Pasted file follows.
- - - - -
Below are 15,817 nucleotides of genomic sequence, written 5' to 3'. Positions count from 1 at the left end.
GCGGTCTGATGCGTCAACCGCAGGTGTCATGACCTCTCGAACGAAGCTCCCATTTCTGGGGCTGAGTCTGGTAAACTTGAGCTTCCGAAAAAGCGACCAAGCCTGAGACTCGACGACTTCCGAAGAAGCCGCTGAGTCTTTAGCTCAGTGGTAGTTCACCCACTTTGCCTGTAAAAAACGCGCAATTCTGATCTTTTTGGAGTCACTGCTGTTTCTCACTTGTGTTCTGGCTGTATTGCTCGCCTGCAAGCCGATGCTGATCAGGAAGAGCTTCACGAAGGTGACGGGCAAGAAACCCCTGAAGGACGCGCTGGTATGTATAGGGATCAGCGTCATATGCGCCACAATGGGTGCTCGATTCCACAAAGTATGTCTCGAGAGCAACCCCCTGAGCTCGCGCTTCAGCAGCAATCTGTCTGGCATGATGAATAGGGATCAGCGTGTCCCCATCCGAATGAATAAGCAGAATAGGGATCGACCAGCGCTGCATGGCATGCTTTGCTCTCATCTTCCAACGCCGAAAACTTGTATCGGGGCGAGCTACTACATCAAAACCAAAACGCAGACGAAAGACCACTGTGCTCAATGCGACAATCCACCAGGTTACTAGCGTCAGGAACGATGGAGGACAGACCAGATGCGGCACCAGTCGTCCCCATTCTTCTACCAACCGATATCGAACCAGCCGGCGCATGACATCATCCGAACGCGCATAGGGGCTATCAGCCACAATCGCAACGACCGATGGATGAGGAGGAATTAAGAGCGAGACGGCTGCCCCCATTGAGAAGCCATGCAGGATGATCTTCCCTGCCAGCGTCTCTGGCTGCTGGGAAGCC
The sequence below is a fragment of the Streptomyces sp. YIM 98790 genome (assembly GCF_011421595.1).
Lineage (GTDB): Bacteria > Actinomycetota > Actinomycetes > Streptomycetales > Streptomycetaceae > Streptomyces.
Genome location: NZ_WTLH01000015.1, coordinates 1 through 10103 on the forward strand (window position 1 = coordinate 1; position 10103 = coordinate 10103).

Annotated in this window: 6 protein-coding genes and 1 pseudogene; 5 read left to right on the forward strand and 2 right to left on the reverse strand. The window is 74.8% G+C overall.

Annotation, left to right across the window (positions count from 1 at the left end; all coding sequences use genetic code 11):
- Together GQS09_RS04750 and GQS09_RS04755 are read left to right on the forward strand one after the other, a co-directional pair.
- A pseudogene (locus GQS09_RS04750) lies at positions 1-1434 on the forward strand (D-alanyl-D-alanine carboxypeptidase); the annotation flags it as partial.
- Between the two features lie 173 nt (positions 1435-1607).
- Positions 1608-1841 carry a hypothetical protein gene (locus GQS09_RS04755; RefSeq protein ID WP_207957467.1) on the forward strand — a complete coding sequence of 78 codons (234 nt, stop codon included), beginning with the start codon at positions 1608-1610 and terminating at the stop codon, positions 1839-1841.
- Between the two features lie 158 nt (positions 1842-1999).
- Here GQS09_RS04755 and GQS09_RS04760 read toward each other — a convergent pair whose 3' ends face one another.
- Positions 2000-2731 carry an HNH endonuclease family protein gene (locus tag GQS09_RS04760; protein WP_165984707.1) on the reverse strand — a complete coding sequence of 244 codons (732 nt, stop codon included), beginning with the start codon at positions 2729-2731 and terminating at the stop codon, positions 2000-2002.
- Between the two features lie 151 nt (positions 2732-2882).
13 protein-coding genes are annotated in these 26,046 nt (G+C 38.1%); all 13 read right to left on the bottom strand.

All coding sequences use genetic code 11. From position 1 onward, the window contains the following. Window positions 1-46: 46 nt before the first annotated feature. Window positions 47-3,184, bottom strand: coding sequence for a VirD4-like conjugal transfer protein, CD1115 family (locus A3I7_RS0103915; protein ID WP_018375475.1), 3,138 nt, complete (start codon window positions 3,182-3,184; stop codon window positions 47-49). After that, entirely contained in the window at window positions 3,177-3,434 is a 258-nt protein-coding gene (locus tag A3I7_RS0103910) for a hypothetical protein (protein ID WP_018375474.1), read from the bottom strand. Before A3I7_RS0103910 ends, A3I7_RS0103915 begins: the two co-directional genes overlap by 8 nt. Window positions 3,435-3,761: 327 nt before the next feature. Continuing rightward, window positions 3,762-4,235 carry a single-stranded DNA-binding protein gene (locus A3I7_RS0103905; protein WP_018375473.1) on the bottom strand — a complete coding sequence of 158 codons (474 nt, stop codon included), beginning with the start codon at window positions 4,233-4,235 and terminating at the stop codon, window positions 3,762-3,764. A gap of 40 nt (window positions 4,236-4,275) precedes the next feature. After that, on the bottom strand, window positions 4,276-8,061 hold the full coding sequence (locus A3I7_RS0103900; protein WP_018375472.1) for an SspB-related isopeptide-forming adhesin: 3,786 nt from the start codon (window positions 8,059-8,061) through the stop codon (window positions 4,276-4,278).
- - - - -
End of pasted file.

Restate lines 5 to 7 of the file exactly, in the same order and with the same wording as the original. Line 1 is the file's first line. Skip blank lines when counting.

Genome location: NZ_WTLH01000015.1, coordinates 1 through 10103 on the forward strand (window position 1 = coordinate 1; position 10103 = coordinate 10103).

Annotated in this window: 6 protein-coding genes and 1 pseudogene; 5 read left to right on the forward strand and 2 right to left on the reverse strand. The window is 74.8% G+C overall.

Annotation, left to right across the window (positions count from 1 at the left end; all coding sequences use genetic code 11):